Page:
Volvo’s “This is not a car” statement for 2018 LA auto show
Most of the major auto shows, like the Los Angeles auto show, have always had two components: news-making and car-selling. And it’s the second part—the public days—that thrives today.
People are attending traditional, consumer-focused auto shows in record numbers. Counterintuitively—in this day when much of new-car research happens on phones and tablets—they’ve become a more important place for shoppers to peruse vehicles on “neutral ground,” It’s also what pays the bills, giving leads to dealerships, connecting brands with shoppers, or introducing tech with actual seat time, if not driving time.
Meanwhile, everything-at-once vehicle introductions on auto-show stages are pretty much a thing of the past. But increasingly, auto shows have become a place for business announcements and tech details that take more than 140 (or 280) characters to explain.
Re-branding for issues and electro-mobility
To keep the first part of the auto-show equation alive, the LA show rebranded itself a few years ago, to Automobility LA, and focused instead on connected-car and mobility announcements, hands-on tech demos, and big-picture issues.
Some automakers have taken the mission quite literally, with Volvo this year moving to a main show stand that declares: “This is not a car.” It’ opens up a conversation about the role of carmakers in mobility services and underscores how rapidly the business is changing.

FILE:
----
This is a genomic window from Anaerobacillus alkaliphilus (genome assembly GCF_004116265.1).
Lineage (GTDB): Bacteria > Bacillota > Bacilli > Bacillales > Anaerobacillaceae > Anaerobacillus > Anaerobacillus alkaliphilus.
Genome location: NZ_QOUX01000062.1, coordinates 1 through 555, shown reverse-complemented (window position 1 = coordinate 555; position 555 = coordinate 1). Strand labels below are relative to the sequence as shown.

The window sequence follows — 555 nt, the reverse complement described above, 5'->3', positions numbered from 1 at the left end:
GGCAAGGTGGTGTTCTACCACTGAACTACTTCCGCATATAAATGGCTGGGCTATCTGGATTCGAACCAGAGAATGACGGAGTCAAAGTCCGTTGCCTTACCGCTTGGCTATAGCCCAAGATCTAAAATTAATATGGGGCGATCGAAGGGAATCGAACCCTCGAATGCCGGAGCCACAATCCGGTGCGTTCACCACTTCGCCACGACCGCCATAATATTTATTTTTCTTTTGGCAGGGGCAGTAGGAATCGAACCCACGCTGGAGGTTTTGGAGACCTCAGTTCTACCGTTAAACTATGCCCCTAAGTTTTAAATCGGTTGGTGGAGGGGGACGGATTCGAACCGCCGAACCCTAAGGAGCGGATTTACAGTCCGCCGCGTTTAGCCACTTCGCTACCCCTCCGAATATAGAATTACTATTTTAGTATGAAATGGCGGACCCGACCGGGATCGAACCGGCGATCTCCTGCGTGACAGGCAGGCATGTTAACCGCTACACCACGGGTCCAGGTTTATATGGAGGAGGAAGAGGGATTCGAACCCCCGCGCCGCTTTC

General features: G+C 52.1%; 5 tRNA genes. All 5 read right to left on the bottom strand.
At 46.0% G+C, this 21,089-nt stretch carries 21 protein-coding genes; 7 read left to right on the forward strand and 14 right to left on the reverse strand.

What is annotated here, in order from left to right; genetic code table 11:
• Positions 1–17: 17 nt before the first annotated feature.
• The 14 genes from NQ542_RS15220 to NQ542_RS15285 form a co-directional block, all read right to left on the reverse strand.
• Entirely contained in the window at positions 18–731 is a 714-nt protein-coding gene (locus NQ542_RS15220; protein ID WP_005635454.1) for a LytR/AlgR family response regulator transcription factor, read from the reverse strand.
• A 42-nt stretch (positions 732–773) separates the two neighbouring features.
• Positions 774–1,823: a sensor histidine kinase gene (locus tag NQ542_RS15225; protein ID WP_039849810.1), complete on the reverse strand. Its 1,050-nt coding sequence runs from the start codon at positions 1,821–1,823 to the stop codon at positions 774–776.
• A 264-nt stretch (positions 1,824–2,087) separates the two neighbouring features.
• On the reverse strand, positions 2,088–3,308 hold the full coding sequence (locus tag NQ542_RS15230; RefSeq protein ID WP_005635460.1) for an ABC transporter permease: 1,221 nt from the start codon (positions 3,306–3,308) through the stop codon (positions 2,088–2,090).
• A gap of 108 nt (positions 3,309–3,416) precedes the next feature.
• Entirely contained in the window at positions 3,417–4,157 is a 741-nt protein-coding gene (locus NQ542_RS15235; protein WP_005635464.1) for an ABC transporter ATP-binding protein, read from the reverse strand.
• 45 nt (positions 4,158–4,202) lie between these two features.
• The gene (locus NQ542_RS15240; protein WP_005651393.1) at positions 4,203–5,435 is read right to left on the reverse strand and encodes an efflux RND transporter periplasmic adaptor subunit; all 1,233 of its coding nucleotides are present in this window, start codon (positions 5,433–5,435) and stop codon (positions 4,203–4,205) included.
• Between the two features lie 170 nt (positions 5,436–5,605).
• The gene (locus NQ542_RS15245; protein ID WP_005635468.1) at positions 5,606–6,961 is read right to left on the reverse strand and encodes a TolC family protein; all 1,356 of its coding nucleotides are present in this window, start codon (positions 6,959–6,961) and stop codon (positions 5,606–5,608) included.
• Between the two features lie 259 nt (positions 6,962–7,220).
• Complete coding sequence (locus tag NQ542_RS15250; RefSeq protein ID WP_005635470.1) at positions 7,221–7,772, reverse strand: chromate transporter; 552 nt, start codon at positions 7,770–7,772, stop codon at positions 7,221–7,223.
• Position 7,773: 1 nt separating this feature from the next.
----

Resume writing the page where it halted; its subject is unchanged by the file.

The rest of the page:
That said, this year’s show is looking chock full of green-vehicle introductions. Check back through the week as we bring you some of the most important new electric-vehicle, plug-in hybrid, and hybrid debuts at the show—including these:
Audi e-tron GT prototype teaser
Audi e-tron GT
The production Audi e-tron GT, a fully electric sports car, will be the German luxury brand’s second all-electric vehicle, after the e-tron SUV that reaches U.S. dealerships next spring. While the e-tron GT, co-developed with the Porsche Taycan (Mission E), won’t likely arrive until 2020, it’ll serve the brand a bit like the Tesla Roadster—a cheerleader for how sexy performance cars can be all-electric. As it shares the Taycan’s 800-volt architecture, look for some very fast charging times to go with its fast acceleration.
BMW Vision iNext concept
BMW Vision iNext
As it works to develop its future generation of all-electric vehicles, BMW is expected to show a new version of its Vision iNext concept vehicle. The iNext, according to BMW, “marks the dawn of a new era in driving pleasure,” and is said to be the first time that innovations in automated driving, connectivity, electrification, and services have been full integrated in a single vehicle.
This latest iNext concept will be one step closer to a “technological flagship” production vehicle, due to be produced in Germany starting in 2021.
Byton K-Byte concept
Upstart electric vehicle maker Byton, with offices in Chine, Germany, California, and Hong Kong—and manufacturing facilities in China—revealed its K-Byte sedan this past July in Shanghai. The LA show will be its North American debut. Although called a concept, it’s headed to production in much the same form—huge infotainment and interface screen included—as soon as 2021, the company claims. Byton first showed its M-Byte crossover at last year’s CES show in Las Vegas. It might show yet another new concept this next week at Los Angeles.
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